12. I organize my books on shelves in this order:
    1. By genre
    2. By author
    3. By series
    4. By size

    I do it in this particular order so I can quickly see which books I still need within a series, and the ones I organize by size are the stand alone novels (but these ones are also organized by genre and author 1st). I have to do step #4 or else I feel it looks too messy! I like having the books and the shelves neat and pretty! 🙂

  13. Kristin Schadler says

    I have mine in groups by author and subject and have the ones that are read on separate shelves from my TNT stash. I keep track of all my books via index cards in a mini binder.

  14. Karen Anne says

    I use tags in Calibre. It also lets me sort by author.

  15. Kathleen Kendler says

    I keep a spreadsheet of the books I own, to include e-books. I highlight the entry when I have read it. I also use Goodreads to track the books I have read as I am participating in 3 different reading challenges (cozy, books by title (alphabetically- on from each letter), and # of books). This helps me sort by author. I also have a list by authors that I track what I have read of theirs so I can check books out of the library.

  16. I don’t have any sort of system for organizing books I’ve read. Generally I can tell within a page if I’ve read a book before. That used to annoy me (same with TV shows) but now I stop and think, do I remember what happened? The answer isn’t always yes, so I read on. Because I enjoy reading so much, I often write reviews of books I enjoyed reading. I used to write a lot about the story, building up the hook and also adding a few lines of my own thoughts. Now that I am chock full of other obligations and responsibilities, I don’t have time to do so much. I need to adjust my mindset so that it’s okay to just write the two or so lines of what I love about the book. Bottom line, I don’t mind rereading a book I’ve read before. What’s important is that I get lost in the story.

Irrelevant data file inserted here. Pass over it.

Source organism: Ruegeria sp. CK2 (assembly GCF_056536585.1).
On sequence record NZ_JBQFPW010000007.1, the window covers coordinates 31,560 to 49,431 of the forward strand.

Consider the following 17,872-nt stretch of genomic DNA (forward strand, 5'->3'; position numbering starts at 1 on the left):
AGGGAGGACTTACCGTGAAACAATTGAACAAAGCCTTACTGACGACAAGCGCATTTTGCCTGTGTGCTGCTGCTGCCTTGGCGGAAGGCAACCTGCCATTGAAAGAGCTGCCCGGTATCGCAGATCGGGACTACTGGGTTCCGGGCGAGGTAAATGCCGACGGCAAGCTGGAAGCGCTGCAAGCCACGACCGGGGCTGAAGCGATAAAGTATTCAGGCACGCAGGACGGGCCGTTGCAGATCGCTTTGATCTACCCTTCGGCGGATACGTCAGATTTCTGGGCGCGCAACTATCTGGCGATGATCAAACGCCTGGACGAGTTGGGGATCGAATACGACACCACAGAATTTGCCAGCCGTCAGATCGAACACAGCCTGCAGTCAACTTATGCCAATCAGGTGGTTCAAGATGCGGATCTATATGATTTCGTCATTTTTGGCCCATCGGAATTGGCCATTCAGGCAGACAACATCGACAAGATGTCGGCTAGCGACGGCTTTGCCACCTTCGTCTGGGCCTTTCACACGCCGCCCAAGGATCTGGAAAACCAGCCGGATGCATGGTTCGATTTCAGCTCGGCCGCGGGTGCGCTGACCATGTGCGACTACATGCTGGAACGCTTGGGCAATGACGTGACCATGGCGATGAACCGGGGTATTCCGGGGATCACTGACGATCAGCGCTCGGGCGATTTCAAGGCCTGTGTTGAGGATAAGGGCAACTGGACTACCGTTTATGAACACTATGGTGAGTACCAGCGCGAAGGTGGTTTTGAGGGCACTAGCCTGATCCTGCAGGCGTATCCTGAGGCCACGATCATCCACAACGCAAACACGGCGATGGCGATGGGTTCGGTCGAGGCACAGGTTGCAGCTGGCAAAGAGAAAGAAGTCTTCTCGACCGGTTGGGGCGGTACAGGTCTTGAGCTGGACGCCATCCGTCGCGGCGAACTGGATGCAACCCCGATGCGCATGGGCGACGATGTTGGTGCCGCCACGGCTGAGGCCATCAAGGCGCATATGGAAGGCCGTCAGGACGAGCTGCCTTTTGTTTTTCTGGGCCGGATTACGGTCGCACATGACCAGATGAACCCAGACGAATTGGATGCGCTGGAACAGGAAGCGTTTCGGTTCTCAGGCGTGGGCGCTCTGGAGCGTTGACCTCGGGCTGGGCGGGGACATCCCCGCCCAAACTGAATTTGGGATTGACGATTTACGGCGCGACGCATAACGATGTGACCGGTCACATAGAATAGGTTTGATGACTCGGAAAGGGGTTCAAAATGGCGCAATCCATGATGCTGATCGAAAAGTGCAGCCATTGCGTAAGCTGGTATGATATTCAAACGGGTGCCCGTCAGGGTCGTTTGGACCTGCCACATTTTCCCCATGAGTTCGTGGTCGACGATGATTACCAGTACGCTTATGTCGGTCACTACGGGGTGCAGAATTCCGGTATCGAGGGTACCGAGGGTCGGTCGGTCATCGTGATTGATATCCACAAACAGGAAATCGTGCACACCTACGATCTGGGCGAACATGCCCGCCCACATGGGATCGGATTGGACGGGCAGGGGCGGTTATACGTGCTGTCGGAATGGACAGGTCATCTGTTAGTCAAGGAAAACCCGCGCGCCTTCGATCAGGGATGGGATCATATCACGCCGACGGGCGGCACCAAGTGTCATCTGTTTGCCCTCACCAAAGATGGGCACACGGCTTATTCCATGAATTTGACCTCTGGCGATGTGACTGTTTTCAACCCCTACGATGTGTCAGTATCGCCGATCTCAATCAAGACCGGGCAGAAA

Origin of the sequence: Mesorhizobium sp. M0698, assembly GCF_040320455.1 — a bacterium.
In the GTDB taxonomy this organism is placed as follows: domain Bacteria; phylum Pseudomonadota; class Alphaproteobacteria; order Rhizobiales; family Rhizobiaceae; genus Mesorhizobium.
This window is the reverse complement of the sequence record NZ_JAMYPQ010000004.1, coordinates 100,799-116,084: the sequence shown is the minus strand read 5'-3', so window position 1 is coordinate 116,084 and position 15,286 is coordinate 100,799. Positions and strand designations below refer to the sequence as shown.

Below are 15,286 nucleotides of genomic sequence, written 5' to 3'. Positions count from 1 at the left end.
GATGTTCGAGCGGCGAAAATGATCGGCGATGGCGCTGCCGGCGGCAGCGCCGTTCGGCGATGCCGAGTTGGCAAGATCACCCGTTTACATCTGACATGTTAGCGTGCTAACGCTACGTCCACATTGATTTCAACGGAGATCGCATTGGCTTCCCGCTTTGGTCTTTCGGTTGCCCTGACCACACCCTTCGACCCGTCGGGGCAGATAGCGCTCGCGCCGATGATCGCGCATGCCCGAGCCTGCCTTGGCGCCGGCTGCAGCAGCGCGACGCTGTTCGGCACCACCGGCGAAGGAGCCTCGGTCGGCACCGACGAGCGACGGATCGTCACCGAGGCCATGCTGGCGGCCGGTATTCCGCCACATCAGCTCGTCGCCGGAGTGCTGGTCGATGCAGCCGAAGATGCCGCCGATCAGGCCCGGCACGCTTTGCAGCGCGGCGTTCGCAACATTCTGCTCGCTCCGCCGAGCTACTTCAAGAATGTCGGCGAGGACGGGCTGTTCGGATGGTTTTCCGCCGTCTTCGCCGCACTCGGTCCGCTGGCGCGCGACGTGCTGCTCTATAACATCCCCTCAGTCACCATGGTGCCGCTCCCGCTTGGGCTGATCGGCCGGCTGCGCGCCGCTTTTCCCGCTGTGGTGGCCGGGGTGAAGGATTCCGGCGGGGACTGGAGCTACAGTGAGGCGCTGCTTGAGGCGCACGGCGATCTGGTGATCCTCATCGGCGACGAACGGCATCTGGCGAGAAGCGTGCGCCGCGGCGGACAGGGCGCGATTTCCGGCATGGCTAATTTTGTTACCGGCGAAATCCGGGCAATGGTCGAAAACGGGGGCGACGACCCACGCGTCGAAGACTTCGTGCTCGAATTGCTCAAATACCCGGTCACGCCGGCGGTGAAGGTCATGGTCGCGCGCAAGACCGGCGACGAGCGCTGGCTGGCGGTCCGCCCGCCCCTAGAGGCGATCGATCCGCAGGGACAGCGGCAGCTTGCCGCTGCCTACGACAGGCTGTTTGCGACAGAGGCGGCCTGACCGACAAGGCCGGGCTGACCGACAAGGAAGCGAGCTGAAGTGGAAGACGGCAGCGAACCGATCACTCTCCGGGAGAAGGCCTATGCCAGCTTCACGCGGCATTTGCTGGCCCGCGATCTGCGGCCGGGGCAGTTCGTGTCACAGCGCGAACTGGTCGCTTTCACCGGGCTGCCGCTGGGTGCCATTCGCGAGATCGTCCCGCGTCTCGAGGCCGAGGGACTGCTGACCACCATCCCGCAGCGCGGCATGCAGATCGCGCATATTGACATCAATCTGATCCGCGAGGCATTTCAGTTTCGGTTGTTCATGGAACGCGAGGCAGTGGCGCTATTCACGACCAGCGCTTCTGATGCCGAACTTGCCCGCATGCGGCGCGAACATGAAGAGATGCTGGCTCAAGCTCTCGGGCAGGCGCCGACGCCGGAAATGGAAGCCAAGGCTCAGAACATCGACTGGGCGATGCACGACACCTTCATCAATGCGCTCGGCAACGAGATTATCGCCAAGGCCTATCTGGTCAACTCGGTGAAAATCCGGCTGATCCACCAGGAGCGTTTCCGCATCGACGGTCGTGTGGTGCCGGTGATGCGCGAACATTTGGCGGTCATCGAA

• I can sometimes tell if the plot seems familiar and then it’s likely I’ve read the book before. Now I pencil in a checkmark or my initials on the title page to mark them as read.

  17. Julie Fetcho says

    I have several 3 ring binders with the authors I like and a list of their books. Then I highlight the ones I have.

  18. When we moved I had to decide how to shelve my books. By author or by format, or genre? Do paperbacks by the same author go next to the hard cover? Since my shelves were of varying heights, it made sense to put paperbacks on the smaller ones, hard covers on the larger ones. And then, what about all the books I’ve accumulated since the move?

    I like my Nook because I can search for an author and see which books I already have, but that doesn’t help with books I’ve checked out from the library. Also, if I try to buy a duplicate book for my Nook, it tells me I’ve already bought it, which is nice.

    • I have a Kindle, and I wish it let you categorize items into Read and Not Read. I put notes inside the books I’ve read and remove them from my device They’re still in my Kindle library but then I won’t look at a title and think I haven’t read it yet.

  19. Candace knight says

    I would love to catalog all the books I own. I’m not sure which electronic system to use. I do use goodreads to catalog the books I have read.

    • I write my reviews into a file called “Recent Reads” before posting them on Goodreads. Then I can do a search if I want to see if I’ve read a book already. I’m not familiar with electronic cataloging software.

  20. I have an excel file that catalogs all the books we own and whether or not I have read them. What is missing from my system is Nancy’s short description of what the book is about, which would be ever so useful.